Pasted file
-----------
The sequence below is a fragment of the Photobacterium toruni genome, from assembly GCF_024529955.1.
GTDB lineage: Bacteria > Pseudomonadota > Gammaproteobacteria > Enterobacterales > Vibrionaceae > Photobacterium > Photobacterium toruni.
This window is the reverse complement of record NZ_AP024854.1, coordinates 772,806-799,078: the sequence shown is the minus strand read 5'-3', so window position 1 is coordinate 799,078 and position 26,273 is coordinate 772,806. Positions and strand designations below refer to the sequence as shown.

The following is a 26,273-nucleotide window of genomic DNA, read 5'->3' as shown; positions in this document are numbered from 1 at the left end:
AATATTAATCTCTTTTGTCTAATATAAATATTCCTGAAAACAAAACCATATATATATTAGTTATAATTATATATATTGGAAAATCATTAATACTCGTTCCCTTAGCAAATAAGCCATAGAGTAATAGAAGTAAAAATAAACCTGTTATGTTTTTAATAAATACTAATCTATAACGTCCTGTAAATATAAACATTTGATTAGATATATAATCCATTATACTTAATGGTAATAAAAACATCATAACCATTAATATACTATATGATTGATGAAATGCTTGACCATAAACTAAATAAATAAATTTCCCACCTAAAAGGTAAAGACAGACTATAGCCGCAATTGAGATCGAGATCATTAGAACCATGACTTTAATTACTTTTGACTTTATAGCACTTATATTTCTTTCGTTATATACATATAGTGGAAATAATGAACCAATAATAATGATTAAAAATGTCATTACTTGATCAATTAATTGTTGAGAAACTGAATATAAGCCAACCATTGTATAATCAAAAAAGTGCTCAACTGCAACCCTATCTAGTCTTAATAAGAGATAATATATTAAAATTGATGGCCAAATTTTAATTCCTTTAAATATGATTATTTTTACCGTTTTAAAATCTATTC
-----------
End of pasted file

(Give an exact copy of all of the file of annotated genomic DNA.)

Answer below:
The sequence below is a fragment of the Photobacterium toruni genome, from assembly GCF_024529955.1.
GTDB lineage: Bacteria > Pseudomonadota > Gammaproteobacteria > Enterobacterales > Vibrionaceae > Photobacterium > Photobacterium toruni.
This window is the reverse complement of record NZ_AP024854.1, coordinates 772,806-799,078: the sequence shown is the minus strand read 5'-3', so window position 1 is coordinate 799,078 and position 26,273 is coordinate 772,806. Positions and strand designations below refer to the sequence as shown.

The following is a 26,273-nucleotide window of genomic DNA, read 5'->3' as shown; positions in this document are numbered from 1 at the left end:
AATATTAATCTCTTTTGTCTAATATAAATATTCCTGAAAACAAAACCATATATATATTAGTTATAATTATATATATTGGAAAATCATTAATACTCGTTCCCTTAGCAAATAAGCCATAGAGTAATAGAAGTAAAAATAAACCTGTTATGTTTTTAATAAATACTAATCTATAACGTCCTGTAAATATAAACATTTGATTAGATATATAATCCATTATACTTAATGGTAATAAAAACATCATAACCATTAATATACTATATGATTGATGAAATGCTTGACCATAAACTAAATAAATAAATTTCCCACCTAAAAGGTAAAGACAGACTATAGCCGCAATTGAGATCGAGATCATTAGAACCATGACTTTAATTACTTTTGACTTTATAGCACTTATATTTCTTTCGTTATATACATATAGTGGAAATAATGAACCAATAATAATGATTAAAAATGTCATTACTTGATCAATTAATTGTTGAGAAACTGAATATAAGCCAACCATTGTATAATCAAAAAAGTGCTCAACTGCAACCCTATCTAGTCTTAATAAGAGATAATATATTAAAATTGATGGCCAAATTTTAATTCCTTTAAATATGATTATTTTTACCGTTTTAAAATCTATTC